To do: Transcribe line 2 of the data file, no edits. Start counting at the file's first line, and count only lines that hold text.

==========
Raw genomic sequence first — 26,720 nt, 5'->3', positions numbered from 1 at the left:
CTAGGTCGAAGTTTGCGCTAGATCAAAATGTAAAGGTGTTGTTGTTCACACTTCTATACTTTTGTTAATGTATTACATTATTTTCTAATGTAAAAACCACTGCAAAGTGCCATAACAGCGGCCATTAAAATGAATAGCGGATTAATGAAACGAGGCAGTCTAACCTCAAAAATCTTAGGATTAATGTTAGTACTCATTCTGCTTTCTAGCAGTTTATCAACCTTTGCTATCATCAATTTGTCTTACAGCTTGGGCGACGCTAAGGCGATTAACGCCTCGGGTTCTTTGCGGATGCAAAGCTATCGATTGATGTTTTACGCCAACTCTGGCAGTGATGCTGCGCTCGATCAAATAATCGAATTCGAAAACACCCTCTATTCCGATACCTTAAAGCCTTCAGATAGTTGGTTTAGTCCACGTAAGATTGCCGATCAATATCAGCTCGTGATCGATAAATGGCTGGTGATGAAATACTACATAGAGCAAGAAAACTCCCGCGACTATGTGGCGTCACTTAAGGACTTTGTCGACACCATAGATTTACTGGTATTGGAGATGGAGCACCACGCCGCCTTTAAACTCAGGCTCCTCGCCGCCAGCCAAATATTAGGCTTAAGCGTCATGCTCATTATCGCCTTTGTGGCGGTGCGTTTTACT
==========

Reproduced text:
CTAGGTCGAAGTTTGCGCTAGATCAAAATGTAAAGGTGTTGTTGTTCACACTTCTATACTTTTGTTAATGTATTACATTATTTTCTAATGTAAAAACCACTGCAAAGTGCCATAACAGCGGCCATTAAAATGAATAGCGGATTAATGAAACGAGGCAGTCTAACCTCAAAAATCTTAGGATTAATGTTAGTACTCATTCTGCTTTCTAGCAGTTTATCAACCTTTGCTATCATCAATTTGTCTTACAGCTTGGGCGACGCTAAGGCGATTAACGCCTCGGGTTCTTTGCGGATGCAAAGCTATCGATTGATGTTTTACGCCAACTCTGGCAGTGATGCTGCGCTCGATCAAATAATCGAATTCGAAAACACCCTCTATTCCGATACCTTAAAGCCTTCAGATAGTTGGTTTAGTCCACGTAAGATTGCCGATCAATATCAGCTCGTGATCGATAAATGGCTGGTGATGAAATACTACATAGAGCAAGAAAACTCCCGCGACTATGTGGCGTCACTTAAGGACTTTGTCGACACCATAGATTTACTGGTATTGGAGATGGAGCACCACGCCGCCTTTAAACTCAGGCTCCTCGCCGCCAGCCAAATATTAGGCTTAAGCGTCATGCTCATTATCGCCTTTGTGGCGGTGCGTTTTACT